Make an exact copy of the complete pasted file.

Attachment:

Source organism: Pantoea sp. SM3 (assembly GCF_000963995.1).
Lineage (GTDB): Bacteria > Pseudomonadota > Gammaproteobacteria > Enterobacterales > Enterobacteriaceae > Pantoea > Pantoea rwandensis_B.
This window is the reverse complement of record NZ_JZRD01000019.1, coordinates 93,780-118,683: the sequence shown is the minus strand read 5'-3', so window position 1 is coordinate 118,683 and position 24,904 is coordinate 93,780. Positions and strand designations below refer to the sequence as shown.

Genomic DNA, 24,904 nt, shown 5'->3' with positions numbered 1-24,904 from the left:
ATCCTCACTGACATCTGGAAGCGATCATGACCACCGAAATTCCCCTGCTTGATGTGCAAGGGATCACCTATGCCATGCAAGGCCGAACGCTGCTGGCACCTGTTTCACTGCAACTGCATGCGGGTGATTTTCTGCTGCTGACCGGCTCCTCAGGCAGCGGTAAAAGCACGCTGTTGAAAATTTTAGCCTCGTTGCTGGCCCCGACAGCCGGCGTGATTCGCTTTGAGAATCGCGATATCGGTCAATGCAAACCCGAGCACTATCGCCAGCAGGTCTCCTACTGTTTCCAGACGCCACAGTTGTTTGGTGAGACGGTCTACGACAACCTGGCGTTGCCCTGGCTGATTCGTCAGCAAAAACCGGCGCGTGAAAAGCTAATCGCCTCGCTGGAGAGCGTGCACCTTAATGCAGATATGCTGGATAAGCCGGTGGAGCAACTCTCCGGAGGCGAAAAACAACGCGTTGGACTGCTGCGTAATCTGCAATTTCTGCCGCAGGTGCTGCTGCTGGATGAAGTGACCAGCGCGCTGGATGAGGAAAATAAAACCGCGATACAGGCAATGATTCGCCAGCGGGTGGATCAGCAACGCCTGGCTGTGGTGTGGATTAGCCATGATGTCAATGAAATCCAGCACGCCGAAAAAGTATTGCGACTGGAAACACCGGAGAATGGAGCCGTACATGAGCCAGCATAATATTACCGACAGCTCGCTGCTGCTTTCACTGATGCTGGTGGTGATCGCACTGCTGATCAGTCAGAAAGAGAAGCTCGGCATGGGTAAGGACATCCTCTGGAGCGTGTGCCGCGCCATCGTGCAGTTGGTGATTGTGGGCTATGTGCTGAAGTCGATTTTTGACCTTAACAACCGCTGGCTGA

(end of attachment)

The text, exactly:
Source organism: Pantoea sp. SM3 (assembly GCF_000963995.1).
Lineage (GTDB): Bacteria > Pseudomonadota > Gammaproteobacteria > Enterobacterales > Enterobacteriaceae > Pantoea > Pantoea rwandensis_B.
This window is the reverse complement of record NZ_JZRD01000019.1, coordinates 93,780-118,683: the sequence shown is the minus strand read 5'-3', so window position 1 is coordinate 118,683 and position 24,904 is coordinate 93,780. Positions and strand designations below refer to the sequence as shown.

Genomic DNA, 24,904 nt, shown 5'->3' with positions numbered 1-24,904 from the left:
ATCCTCACTGACATCTGGAAGCGATCATGACCACCGAAATTCCCCTGCTTGATGTGCAAGGGATCACCTATGCCATGCAAGGCCGAACGCTGCTGGCACCTGTTTCACTGCAACTGCATGCGGGTGATTTTCTGCTGCTGACCGGCTCCTCAGGCAGCGGTAAAAGCACGCTGTTGAAAATTTTAGCCTCGTTGCTGGCCCCGACAGCCGGCGTGATTCGCTTTGAGAATCGCGATATCGGTCAATGCAAACCCGAGCACTATCGCCAGCAGGTCTCCTACTGTTTCCAGACGCCACAGTTGTTTGGTGAGACGGTCTACGACAACCTGGCGTTGCCCTGGCTGATTCGTCAGCAAAAACCGGCGCGTGAAAAGCTAATCGCCTCGCTGGAGAGCGTGCACCTTAATGCAGATATGCTGGATAAGCCGGTGGAGCAACTCTCCGGAGGCGAAAAACAACGCGTTGGACTGCTGCGTAATCTGCAATTTCTGCCGCAGGTGCTGCTGCTGGATGAAGTGACCAGCGCGCTGGATGAGGAAAATAAAACCGCGATACAGGCAATGATTCGCCAGCGGGTGGATCAGCAACGCCTGGCTGTGGTGTGGATTAGCCATGATGTCAATGAAATCCAGCACGCCGAAAAAGTATTGCGACTGGAAACACCGGAGAATGGAGCCGTACATGAGCCAGCATAATATTACCGACAGCTCGCTGCTGCTTTCACTGATGCTGGTGGTGATCGCACTGCTGATCAGTCAGAAAGAGAAGCTCGGCATGGGTAAGGACATCCTCTGGAGCGTGTGCCGCGCCATCGTGCAGTTGGTGATTGTGGGCTATGTGCTGAAGTCGATTTTTGACCTTAACAACCGCTGGCTGA